My Thoughts on the Closing of Aladdin: A Musical Spectacular

Warning: This post might get a wee bit rambly.

The Disney social media world was in quite the tizzy this weekend as many beloved attractions were about to be closed at the Disneyland Resort, some for more than a year while construction of Star Wars Land takes place, and some permanently. Probably the most controversial (and sad) closure was the Aladdin musical that has been housed in the Hyperion Theater at California Adventure for the past thirteen years. While the majority of the other closures were at Disneyland, and for the sole purpose of constructing Star Wars Land, Aladdin was closed to bring in a new show. Frozen. Sigh. The new Frozen musical will be right across the street from the Frozen Sing Along musical show that already exists at DCA and is just another slice in the Frozen takeover pie.

I’m not going to lie to you, I have never been a diehard Aladdin A Musical Spectacular fan. I have a background in theater and I have been seeing professional Broadway productions since I was six. I have high expectations when it comes to live theater, and this show never met them. The sets and costumes are gorgeous and every Genie I have seen has been hilarious, but there was always way too much cheese for my liking. Also, as a tech nerd, the “stunts” and some of the effects (hello sightlines) always left a little something to be desired, especially considering the budget and talent Disney has at its fingertips.

However, I always thought the performers were excellent and I loved the ever-changing jokes of the Genie keeping things fresh and relevant. I went to see the show one last time last week and it was 45 minutes well spent.  And the audience loved it. And anytime you have kids (and adults for that matter) enjoying live theater, I’m cool with it. And while I may not have personally been sad about the closure of this show in particular, I know what it is like to close a show, and I know how emotional it can be, for both cast and crew and their loyal followers.

I’m sure the new show will delight audiences just as much as AAMS, but the Disney diehards like myself will probably be staying away. We might be singing a different tune if the show were being replaced by Tangled or Beauty and the Beast or even Hercules or Tarzan. But because it is Frozen, the sting of the loss burns a little more.

The thing is, I don’t mind change in the parks. Walt would have wanted things to continue to change and evolve, so I am all about that. And honestly, there are very few shows/attractions that have been removed from the parks that I really, truly miss (the exceptions being the Sky Buckets, which were removed for safety reasons, and the Peoplemover, which I still believe has hope of a return). It’s not logical to think that a show is going to stick around for twenty some odd years (I think Fantasmic is probably the only one that has and will). I am 100% cool with changing the park to make room for Star Wars Land and I am 100% cool with bringing in a new show. I just wish it weren’t Frozen. The actions (cough cough price raises) at Disneyland lately have made it clear that the goal is to weed out local passholders and from a financial standpoint, I totally get it. They don’t make as much money off of us as the do the once or twice a year visitors, or even the once every other year visitors. Whether we like it or not, Disney is a business first, and it would be stupid of them to not think about how to make money. And a couple of really smart recent decisions (read Star Wars and Frozen) are making Disney a buttload of money.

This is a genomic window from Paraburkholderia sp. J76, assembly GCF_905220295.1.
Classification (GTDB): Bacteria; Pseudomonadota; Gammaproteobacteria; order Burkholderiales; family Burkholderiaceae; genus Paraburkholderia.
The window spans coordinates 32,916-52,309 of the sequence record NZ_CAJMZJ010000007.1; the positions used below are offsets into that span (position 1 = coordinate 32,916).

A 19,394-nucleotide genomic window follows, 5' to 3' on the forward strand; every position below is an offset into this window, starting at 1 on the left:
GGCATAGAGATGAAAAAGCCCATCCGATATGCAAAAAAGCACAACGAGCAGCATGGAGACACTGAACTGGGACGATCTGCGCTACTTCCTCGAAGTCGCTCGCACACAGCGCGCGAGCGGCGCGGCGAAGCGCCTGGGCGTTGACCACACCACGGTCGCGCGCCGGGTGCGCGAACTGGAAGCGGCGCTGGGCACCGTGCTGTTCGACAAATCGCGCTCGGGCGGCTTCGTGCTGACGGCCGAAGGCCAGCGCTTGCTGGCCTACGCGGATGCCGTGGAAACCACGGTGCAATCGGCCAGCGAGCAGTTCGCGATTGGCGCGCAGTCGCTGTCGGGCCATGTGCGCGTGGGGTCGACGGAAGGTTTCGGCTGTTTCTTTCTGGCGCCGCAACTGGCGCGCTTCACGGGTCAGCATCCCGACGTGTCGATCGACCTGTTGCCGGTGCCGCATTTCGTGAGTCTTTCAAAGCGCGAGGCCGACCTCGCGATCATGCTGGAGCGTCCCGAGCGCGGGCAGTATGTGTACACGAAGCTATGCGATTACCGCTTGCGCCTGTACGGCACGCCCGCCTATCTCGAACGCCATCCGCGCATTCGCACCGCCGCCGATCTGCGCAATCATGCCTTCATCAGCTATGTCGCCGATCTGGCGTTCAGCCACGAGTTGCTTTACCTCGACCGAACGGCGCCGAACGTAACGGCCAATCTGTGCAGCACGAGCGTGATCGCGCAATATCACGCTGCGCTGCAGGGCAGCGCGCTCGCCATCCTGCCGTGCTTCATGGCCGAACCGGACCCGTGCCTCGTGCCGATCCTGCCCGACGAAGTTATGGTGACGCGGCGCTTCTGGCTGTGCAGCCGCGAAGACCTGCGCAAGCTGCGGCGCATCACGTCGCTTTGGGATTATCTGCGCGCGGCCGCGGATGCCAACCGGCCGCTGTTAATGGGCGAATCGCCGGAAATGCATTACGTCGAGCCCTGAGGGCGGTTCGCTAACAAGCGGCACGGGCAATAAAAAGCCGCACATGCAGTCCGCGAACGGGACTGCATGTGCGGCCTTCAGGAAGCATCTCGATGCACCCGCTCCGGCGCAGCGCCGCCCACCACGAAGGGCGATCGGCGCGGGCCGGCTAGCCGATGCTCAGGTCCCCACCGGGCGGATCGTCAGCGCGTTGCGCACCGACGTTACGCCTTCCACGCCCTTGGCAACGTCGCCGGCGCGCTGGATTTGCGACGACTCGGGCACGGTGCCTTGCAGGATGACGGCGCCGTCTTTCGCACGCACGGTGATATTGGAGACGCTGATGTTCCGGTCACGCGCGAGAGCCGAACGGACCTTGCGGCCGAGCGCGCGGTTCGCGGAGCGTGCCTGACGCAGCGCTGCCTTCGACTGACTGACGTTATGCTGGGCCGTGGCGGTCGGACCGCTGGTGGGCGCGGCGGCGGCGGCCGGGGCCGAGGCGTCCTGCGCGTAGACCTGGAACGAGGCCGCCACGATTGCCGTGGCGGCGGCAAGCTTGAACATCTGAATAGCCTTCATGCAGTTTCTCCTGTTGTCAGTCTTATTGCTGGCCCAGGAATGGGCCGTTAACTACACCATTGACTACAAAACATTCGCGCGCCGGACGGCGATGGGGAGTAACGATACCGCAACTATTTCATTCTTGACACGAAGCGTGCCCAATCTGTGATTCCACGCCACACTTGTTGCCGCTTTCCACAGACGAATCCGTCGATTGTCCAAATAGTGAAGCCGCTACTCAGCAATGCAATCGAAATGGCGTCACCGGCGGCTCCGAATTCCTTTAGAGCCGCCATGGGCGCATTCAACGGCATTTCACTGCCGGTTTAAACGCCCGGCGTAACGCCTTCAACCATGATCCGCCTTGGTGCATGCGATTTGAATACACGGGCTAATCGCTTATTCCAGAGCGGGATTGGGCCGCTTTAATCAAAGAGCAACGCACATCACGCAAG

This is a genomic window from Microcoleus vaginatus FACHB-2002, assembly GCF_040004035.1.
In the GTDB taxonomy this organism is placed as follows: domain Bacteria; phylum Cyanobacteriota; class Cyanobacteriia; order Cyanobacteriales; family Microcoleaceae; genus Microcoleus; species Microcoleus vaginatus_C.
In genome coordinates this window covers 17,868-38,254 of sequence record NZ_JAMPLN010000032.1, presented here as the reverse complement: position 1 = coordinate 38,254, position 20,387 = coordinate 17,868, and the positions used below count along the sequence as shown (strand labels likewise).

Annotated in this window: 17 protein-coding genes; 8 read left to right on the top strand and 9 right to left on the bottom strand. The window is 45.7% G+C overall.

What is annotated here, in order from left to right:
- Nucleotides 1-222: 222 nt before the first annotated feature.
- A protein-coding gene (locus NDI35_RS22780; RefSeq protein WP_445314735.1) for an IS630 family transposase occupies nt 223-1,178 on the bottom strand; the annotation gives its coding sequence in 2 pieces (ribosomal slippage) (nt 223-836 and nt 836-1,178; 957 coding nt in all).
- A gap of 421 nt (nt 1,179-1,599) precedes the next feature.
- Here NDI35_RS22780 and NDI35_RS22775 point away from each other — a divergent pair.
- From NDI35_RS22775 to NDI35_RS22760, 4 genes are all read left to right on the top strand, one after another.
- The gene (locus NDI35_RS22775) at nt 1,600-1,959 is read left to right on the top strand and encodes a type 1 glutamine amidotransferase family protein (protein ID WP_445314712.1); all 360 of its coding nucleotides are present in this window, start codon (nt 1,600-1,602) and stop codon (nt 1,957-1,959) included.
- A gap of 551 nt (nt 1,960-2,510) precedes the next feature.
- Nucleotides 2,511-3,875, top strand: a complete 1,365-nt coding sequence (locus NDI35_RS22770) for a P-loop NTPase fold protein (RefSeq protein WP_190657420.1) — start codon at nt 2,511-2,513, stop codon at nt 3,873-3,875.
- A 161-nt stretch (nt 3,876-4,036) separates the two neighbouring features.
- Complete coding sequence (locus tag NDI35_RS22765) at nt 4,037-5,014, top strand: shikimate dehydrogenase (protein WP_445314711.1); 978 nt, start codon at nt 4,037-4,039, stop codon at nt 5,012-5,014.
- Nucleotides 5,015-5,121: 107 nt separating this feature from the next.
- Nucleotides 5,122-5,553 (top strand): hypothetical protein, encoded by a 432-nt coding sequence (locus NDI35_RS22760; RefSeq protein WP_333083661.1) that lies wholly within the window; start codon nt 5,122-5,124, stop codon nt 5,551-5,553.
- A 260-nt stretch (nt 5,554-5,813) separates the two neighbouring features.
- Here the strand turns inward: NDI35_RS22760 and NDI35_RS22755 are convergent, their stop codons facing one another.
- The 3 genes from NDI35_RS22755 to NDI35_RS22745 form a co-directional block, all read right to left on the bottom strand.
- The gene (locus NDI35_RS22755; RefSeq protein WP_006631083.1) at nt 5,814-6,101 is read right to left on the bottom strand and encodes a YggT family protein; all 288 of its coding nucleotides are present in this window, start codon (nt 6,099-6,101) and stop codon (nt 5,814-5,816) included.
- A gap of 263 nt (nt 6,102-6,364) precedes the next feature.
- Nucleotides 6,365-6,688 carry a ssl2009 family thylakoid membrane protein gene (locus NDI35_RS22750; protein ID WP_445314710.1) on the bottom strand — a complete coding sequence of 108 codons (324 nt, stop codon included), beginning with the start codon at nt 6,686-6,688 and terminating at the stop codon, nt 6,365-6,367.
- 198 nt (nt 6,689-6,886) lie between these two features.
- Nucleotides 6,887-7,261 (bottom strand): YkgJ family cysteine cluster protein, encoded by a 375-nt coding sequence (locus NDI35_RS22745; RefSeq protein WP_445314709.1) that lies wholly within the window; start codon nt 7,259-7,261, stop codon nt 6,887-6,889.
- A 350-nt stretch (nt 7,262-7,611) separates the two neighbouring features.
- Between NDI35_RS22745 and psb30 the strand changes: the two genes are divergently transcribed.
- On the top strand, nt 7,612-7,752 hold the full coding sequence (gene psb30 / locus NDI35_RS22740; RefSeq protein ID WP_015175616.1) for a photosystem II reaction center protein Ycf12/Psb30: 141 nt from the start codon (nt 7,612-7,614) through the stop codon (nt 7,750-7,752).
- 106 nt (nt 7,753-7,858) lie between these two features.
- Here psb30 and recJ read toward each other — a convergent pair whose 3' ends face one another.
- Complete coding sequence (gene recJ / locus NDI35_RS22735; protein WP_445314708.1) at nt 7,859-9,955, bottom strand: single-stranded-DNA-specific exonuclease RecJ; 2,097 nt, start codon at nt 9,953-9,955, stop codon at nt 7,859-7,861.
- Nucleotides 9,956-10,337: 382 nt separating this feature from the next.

So I guess what it comes down to is this: As much as we would like to think that we, the diehard fans, are an important piece of Disney, to the CEOs and decision makers, we’re just not. And I don’t think that’s necessarily a bad thing. I think it’s okay for us to be sad when shows and attractions we love close. To many, they represent a piece of childhood and it’s okay to mourn the loss. But we also have to be realistic and know that these changes will continue to come as long as the parks are open. And while we can be upset, and complain, and rant on Twitter, we can’t change the facts: Disney is a business and they will continue to do what they can to make as much money as they can. And unfortunately, if we really don’t like that fact, the only thing we can do is stop giving them ours. While I understand the sadness of the loss of Aladdin, it is certainly not enough to keep me out of the parks, and I imagine most of the diehards will (eventually) feel the same way.

What are your thoughts on the closing of Aladdin and the forthcoming Frozen musical show? I’m interested to hear your opinions!

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